In FIG. 14 the container 57 is filled with liquid to such an extent that the float 61 is lifted meaning that the magnet 60 is moved towards the wall of the container which is made of a plastics material. The repelling force between the magnets 56 and 60 results in a swinging movement of the arms 53 and 55 about the pivot pin 54. This means that the locking arm 53 releases the lever 52 which can now be depressed to supply gas to the container 57. The gas pipe is not shown but can be arranged as illustrated in FIGS. 1-4. Also this container can be provided with a simple flap valve 62.
As is realized by the man skilled in the art the means for a liquid level controlled locking and unlocking of the lever 52 or similar means can be designed in many ways. The essential criterion is that it shall not be possible to supply gas to the container unless a minimum amount of liquid is present in the container.
The floats of the above described further embodiments can in many cases be replaced by bodies which do not float on the liquid as in any case the weight of the corresponding bodies will be decreased when submerged into the liquid.
The spring force used to open the tapping orifice can be replaced by for instance a magnetic force.
|Cited Patent||Filing date||Publication date||Applicant||Title|
|US3128912 *||Mar 8, 1963||Apr 14, 1964||Metering device for molten metal|
|US4407340 *||Mar 29, 1982||Oct 4, 1983||Reynolds Metals Company||Container pressurization system|
|Citing Patent||Filing date||Publication date||Applicant||Title|
|US4660740 *||Feb 18, 1986||Apr 28, 1987||The Sodamaster Company Of America||Gasification of fluids|
|US4909417 *||Sep 23, 1988||Mar 20, 1990||Ripley Wayne H||Cap base dispensing apparatus|
|US5116502 *||Sep 27, 1990||May 26, 1992||Ferguson George E||Elongate housing with end cap members|
|US5891333 *||Sep 24, 1996||Apr 6, 1999||Ferguson; George E.||Modular multi-stage water filter apparatus|
|US6203697||Apr 5, 1999||Mar 20, 2001||George E. Ferguson||Modular multi-stage water filter apparatus|
|US6354341||Nov 10, 1999||Mar 12, 2002||Shurflo Pump Manufacturing Co., Inc.||Rapid comestible fluid dispensing apparatus and method|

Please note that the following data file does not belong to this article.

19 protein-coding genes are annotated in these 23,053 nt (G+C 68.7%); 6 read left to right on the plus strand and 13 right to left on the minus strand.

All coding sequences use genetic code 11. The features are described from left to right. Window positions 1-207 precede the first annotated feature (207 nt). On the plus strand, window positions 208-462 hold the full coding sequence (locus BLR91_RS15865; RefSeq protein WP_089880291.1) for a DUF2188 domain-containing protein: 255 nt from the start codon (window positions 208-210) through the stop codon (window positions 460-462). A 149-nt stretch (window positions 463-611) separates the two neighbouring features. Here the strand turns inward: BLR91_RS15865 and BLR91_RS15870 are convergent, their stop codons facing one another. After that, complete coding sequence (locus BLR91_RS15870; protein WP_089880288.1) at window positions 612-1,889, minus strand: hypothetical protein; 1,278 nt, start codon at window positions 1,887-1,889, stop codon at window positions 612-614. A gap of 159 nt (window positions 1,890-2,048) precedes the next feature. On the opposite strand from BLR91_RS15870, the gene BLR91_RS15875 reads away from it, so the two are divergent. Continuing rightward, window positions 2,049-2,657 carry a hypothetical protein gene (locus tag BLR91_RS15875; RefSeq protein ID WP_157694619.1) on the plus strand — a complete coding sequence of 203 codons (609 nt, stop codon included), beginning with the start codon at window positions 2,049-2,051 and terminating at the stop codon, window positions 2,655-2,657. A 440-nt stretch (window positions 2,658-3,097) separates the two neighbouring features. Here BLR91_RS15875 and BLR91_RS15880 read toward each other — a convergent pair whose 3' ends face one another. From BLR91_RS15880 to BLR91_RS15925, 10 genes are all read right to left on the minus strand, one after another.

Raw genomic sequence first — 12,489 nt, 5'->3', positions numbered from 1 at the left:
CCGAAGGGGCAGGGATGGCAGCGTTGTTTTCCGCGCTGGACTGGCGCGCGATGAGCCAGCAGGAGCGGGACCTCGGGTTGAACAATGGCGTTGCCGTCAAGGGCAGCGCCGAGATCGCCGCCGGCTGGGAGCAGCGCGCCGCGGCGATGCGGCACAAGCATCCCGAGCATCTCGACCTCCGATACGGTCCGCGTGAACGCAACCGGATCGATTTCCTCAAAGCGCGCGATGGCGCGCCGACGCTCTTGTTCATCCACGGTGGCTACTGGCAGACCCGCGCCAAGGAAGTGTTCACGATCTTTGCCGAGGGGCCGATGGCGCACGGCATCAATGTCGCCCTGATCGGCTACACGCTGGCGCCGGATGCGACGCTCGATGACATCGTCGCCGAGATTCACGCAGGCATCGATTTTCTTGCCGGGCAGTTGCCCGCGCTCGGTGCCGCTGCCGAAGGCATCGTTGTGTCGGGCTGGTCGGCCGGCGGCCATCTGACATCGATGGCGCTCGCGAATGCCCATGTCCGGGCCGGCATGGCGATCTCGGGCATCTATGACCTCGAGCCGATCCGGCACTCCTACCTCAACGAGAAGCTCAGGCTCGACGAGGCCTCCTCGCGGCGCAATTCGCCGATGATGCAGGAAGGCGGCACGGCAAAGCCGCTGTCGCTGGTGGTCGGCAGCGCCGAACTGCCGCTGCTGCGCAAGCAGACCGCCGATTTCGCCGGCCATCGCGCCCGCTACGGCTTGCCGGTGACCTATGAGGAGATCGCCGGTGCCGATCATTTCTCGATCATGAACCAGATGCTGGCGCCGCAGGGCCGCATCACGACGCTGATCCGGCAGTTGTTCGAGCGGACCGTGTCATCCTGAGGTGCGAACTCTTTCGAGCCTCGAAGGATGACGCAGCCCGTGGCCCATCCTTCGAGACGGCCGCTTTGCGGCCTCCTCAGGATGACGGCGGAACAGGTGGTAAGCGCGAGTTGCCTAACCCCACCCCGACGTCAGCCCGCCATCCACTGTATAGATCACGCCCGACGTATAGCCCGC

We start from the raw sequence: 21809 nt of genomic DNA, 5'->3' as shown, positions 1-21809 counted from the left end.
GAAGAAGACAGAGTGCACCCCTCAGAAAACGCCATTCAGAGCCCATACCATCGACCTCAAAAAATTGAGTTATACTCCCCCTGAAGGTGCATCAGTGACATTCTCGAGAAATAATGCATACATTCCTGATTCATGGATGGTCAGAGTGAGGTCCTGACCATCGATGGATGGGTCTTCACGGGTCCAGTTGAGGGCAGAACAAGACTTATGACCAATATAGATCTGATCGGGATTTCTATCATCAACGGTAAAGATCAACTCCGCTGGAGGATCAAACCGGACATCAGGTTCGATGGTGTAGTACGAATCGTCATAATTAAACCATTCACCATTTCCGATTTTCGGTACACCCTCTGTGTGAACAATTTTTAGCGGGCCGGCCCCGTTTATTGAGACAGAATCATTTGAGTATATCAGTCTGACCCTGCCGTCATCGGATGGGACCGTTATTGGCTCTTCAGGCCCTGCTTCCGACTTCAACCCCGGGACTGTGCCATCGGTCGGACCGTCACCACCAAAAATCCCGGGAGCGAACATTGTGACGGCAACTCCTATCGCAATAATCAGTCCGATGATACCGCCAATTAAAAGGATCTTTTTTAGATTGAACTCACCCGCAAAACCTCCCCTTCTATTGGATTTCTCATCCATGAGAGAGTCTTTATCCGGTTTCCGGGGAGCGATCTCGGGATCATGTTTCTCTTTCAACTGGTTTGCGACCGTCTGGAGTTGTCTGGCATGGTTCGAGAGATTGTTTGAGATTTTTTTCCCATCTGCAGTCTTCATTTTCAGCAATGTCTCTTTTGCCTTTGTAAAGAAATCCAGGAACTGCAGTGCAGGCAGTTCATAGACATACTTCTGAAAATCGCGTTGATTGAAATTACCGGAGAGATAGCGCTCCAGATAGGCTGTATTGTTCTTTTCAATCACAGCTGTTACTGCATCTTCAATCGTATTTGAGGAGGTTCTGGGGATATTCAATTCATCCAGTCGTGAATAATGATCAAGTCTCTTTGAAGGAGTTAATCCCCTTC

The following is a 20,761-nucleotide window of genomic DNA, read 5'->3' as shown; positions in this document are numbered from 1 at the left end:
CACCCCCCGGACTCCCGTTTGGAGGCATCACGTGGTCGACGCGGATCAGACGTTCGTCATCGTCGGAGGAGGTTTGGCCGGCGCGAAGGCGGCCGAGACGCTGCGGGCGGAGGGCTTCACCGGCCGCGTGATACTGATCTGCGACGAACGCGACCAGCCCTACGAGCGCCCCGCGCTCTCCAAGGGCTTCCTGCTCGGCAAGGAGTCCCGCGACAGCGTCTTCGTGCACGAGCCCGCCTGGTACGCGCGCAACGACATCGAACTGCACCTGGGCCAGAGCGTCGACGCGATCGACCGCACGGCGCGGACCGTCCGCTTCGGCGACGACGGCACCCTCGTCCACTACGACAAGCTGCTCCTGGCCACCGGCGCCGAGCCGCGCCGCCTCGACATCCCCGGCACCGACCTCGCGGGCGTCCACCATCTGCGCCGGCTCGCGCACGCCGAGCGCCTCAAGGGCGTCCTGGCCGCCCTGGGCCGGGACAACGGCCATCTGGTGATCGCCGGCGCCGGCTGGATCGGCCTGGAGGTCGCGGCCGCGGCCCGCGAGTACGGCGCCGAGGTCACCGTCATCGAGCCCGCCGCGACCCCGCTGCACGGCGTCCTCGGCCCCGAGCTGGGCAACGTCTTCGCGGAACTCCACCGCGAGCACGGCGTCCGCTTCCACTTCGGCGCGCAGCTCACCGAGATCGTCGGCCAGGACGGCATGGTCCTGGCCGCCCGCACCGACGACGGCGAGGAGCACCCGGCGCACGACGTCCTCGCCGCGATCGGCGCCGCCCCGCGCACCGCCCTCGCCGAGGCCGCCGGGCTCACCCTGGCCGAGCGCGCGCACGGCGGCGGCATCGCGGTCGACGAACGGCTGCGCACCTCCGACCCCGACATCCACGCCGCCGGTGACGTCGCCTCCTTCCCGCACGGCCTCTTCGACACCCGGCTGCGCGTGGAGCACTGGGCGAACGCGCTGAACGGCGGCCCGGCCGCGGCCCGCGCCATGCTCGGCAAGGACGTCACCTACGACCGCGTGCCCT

|US6354342||Nov 10, 1999||Mar 12, 2002||Shurflo Pump Manufacturing Company, Inc.||Hand-held rapid dispensing apparatus and method|
|US6360556||Nov 10, 1999||Mar 26, 2002||Shurflo Pump Manufacturing Company, Inc.||Apparatus and method for controlling fluid delivery temperature in a dispensing apparatus|
|US6443335||Nov 15, 2000||Sep 3, 2002||Shurflo Pump Manufacturing Company, Inc.||Rapid comestible fluid dispensing apparatus and method employing a diffuser|
|US6449970||Nov 10, 1999||Sep 17, 2002||Shurflo Pump Manufacturing Company, Inc.||Refrigeration apparatus and method for a fluid dispensing device|
|US6695168||Jul 30, 2002||Feb 24, 2004||Shurflo Pump Mfg. Co., Inc.||Comestible fluid dispensing apparatus and method|
|US20040232173 *||Feb 24, 2004||Nov 25, 2004||Michael Saveliev||Rapid comestible fluid dispensing apparatus and method|
|WO1987005001A1 *||Feb 17, 1987||Aug 27, 1987||The Sodamaster Company Of America||Gasification of fluids|
|U.S. Classification||222/61, 222/397|
|International Classification||B67D1/04, B67D3/02|
|Cooperative Classification||Y10S261/07, B67D1/04|
|Aug 1, 1985||AS||Assignment|
Owner name: KOMMANDITBOLAGET ALDOLF BOX 42, S-721 04 VASTERAS
Free format text: ASSIGNMENT OF ASSIGNORS INTEREST.;ASSIGNOR:ADOLFSSON, BENGT O.;REEL/FRAME:004433/0730
Effective date: 19830113
|Feb 3, 1989||AS||Assignment|
Owner name: DRINK MAKER AB, SWEDEN
Free format text: ASSIGNMENT OF ASSIGNORS INTEREST.;ASSIGNOR:KOMMANDITBOLAGET ALDOLF;REEL/FRAME:005013/0461
Effective date: 19890120
|Jul 13, 1989||FPAY||Fee payment|
Year of fee payment: 4
|Jul 13, 1993||FPAY||Fee payment|
Year of fee payment: 8
|Jul 11, 1997||FPAY||Fee payment|
Year of fee payment: 12